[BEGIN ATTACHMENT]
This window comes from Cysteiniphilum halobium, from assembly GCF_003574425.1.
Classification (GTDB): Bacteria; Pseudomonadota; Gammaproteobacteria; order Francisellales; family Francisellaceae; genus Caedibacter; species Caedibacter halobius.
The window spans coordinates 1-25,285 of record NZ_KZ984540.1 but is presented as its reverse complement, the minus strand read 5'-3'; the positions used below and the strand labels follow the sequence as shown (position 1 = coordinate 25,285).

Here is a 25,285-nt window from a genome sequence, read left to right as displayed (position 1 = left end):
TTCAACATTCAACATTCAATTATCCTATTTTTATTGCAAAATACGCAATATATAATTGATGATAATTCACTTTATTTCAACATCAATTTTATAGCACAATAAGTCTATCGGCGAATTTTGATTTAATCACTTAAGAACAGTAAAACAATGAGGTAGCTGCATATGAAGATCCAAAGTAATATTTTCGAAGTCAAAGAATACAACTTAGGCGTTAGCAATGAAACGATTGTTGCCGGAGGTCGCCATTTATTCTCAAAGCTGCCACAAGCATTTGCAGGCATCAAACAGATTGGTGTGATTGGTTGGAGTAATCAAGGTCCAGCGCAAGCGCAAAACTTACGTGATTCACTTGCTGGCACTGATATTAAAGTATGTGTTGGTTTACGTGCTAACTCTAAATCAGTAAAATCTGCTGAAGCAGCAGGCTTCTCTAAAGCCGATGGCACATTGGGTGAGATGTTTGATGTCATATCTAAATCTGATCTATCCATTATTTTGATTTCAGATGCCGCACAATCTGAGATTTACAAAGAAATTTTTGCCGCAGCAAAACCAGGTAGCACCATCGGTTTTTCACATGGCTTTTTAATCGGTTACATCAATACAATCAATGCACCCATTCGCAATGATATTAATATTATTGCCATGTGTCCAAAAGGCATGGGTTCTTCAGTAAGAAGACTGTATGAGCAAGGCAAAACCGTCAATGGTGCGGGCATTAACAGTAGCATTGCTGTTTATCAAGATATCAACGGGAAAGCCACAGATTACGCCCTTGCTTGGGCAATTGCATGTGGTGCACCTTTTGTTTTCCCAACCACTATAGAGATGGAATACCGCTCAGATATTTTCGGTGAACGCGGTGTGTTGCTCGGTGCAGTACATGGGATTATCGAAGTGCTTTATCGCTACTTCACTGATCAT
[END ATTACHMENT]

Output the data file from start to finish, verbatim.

This window comes from Cysteiniphilum halobium, from assembly GCF_003574425.1.
Classification (GTDB): Bacteria; Pseudomonadota; Gammaproteobacteria; order Francisellales; family Francisellaceae; genus Caedibacter; species Caedibacter halobius.
The window spans coordinates 1-25,285 of record NZ_KZ984540.1 but is presented as its reverse complement, the minus strand read 5'-3'; the positions used below and the strand labels follow the sequence as shown (position 1 = coordinate 25,285).

Here is a 25,285-nt window from a genome sequence, read left to right as displayed (position 1 = left end):
TTCAACATTCAACATTCAATTATCCTATTTTTATTGCAAAATACGCAATATATAATTGATGATAATTCACTTTATTTCAACATCAATTTTATAGCACAATAAGTCTATCGGCGAATTTTGATTTAATCACTTAAGAACAGTAAAACAATGAGGTAGCTGCATATGAAGATCCAAAGTAATATTTTCGAAGTCAAAGAATACAACTTAGGCGTTAGCAATGAAACGATTGTTGCCGGAGGTCGCCATTTATTCTCAAAGCTGCCACAAGCATTTGCAGGCATCAAACAGATTGGTGTGATTGGTTGGAGTAATCAAGGTCCAGCGCAAGCGCAAAACTTACGTGATTCACTTGCTGGCACTGATATTAAAGTATGTGTTGGTTTACGTGCTAACTCTAAATCAGTAAAATCTGCTGAAGCAGCAGGCTTCTCTAAAGCCGATGGCACATTGGGTGAGATGTTTGATGTCATATCTAAATCTGATCTATCCATTATTTTGATTTCAGATGCCGCACAATCTGAGATTTACAAAGAAATTTTTGCCGCAGCAAAACCAGGTAGCACCATCGGTTTTTCACATGGCTTTTTAATCGGTTACATCAATACAATCAATGCACCCATTCGCAATGATATTAATATTATTGCCATGTGTCCAAAAGGCATGGGTTCTTCAGTAAGAAGACTGTATGAGCAAGGCAAAACCGTCAATGGTGCGGGCATTAACAGTAGCATTGCTGTTTATCAAGATATCAACGGGAAAGCCACAGATTACGCCCTTGCTTGGGCAATTGCATGTGGTGCACCTTTTGTTTTCCCAACCACTATAGAGATGGAATACCGCTCAGATATTTTCGGTGAACGCGGTGTGTTGCTCGGTGCAGTACATGGGATTATCGAAGTGCTTTATCGCTACTTCACTGATCAT